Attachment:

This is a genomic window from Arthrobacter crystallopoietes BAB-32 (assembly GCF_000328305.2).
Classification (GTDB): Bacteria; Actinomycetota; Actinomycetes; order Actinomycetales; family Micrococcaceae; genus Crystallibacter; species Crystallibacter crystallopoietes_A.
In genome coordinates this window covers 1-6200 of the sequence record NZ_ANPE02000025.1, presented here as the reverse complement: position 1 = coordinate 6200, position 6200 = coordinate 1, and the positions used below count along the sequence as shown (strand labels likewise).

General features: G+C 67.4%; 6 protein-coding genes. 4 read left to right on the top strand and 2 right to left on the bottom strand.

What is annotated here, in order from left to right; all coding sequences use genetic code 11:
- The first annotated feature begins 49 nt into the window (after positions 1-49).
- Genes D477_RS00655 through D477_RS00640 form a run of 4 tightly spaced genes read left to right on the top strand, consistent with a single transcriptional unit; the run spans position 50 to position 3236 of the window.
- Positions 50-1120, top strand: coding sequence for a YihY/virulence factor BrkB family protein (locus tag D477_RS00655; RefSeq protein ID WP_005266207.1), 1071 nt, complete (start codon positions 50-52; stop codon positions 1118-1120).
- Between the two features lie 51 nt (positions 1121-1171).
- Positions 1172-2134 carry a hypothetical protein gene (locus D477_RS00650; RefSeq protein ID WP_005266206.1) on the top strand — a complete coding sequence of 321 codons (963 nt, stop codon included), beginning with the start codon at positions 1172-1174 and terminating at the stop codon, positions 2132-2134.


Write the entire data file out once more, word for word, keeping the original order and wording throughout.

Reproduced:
This is a genomic window from Arthrobacter crystallopoietes BAB-32 (assembly GCF_000328305.2).
Classification (GTDB): Bacteria; Actinomycetota; Actinomycetes; order Actinomycetales; family Micrococcaceae; genus Crystallibacter; species Crystallibacter crystallopoietes_A.
In genome coordinates this window covers 1-6200 of the sequence record NZ_ANPE02000025.1, presented here as the reverse complement: position 1 = coordinate 6200, position 6200 = coordinate 1, and the positions used below count along the sequence as shown (strand labels likewise).

General features: G+C 67.4%; 6 protein-coding genes. 4 read left to right on the top strand and 2 right to left on the bottom strand.

What is annotated here, in order from left to right; all coding sequences use genetic code 11:
- The first annotated feature begins 49 nt into the window (after positions 1-49).
- Genes D477_RS00655 through D477_RS00640 form a run of 4 tightly spaced genes read left to right on the top strand, consistent with a single transcriptional unit; the run spans position 50 to position 3236 of the window.
- Positions 50-1120, top strand: coding sequence for a YihY/virulence factor BrkB family protein (locus tag D477_RS00655; RefSeq protein ID WP_005266207.1), 1071 nt, complete (start codon positions 50-52; stop codon positions 1118-1120).
- Between the two features lie 51 nt (positions 1121-1171).
- Positions 1172-2134 carry a hypothetical protein gene (locus D477_RS00650; RefSeq protein ID WP_005266206.1) on the top strand — a complete coding sequence of 321 codons (963 nt, stop codon included), beginning with the start codon at positions 1172-1174 and terminating at the stop codon, positions 2132-2134.